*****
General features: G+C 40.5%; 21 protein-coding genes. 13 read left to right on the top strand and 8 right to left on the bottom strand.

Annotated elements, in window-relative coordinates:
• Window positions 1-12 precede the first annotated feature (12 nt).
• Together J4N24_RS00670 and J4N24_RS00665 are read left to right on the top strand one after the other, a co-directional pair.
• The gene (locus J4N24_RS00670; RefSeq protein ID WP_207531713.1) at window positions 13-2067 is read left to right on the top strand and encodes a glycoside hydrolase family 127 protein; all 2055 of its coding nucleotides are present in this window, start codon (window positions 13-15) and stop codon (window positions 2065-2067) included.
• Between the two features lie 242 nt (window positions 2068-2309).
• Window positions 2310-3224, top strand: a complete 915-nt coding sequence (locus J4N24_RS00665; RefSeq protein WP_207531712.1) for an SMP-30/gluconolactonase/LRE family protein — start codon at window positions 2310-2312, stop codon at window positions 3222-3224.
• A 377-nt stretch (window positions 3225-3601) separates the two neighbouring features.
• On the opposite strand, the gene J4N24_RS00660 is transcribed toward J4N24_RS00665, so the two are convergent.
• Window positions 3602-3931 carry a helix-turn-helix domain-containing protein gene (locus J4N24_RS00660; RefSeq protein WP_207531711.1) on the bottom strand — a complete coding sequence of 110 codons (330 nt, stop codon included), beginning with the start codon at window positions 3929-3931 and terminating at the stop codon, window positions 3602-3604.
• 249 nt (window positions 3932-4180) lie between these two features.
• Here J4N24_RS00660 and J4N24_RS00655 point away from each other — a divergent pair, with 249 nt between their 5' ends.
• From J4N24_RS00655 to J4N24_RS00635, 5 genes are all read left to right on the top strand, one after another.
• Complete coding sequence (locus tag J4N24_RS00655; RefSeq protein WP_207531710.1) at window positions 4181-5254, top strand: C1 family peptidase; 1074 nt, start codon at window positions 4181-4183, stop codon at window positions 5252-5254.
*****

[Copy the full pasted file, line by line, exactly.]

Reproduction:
General features: G+C 40.5%; 21 protein-coding genes. 13 read left to right on the top strand and 8 right to left on the bottom strand.

Annotated elements, in window-relative coordinates:
• Window positions 1-12 precede the first annotated feature (12 nt).
• Together J4N24_RS00670 and J4N24_RS00665 are read left to right on the top strand one after the other, a co-directional pair.
• The gene (locus J4N24_RS00670; RefSeq protein ID WP_207531713.1) at window positions 13-2067 is read left to right on the top strand and encodes a glycoside hydrolase family 127 protein; all 2055 of its coding nucleotides are present in this window, start codon (window positions 13-15) and stop codon (window positions 2065-2067) included.
• Between the two features lie 242 nt (window positions 2068-2309).
• Window positions 2310-3224, top strand: a complete 915-nt coding sequence (locus J4N24_RS00665; RefSeq protein WP_207531712.1) for an SMP-30/gluconolactonase/LRE family protein — start codon at window positions 2310-2312, stop codon at window positions 3222-3224.
• A 377-nt stretch (window positions 3225-3601) separates the two neighbouring features.
• On the opposite strand, the gene J4N24_RS00660 is transcribed toward J4N24_RS00665, so the two are convergent.
• Window positions 3602-3931 carry a helix-turn-helix domain-containing protein gene (locus J4N24_RS00660; RefSeq protein WP_207531711.1) on the bottom strand — a complete coding sequence of 110 codons (330 nt, stop codon included), beginning with the start codon at window positions 3929-3931 and terminating at the stop codon, window positions 3602-3604.
• 249 nt (window positions 3932-4180) lie between these two features.
• Here J4N24_RS00660 and J4N24_RS00655 point away from each other — a divergent pair, with 249 nt between their 5' ends.
• From J4N24_RS00655 to J4N24_RS00635, 5 genes are all read left to right on the top strand, one after another.
• Complete coding sequence (locus tag J4N24_RS00655; RefSeq protein WP_207531710.1) at window positions 4181-5254, top strand: C1 family peptidase; 1074 nt, start codon at window positions 4181-4183, stop codon at window positions 5252-5254.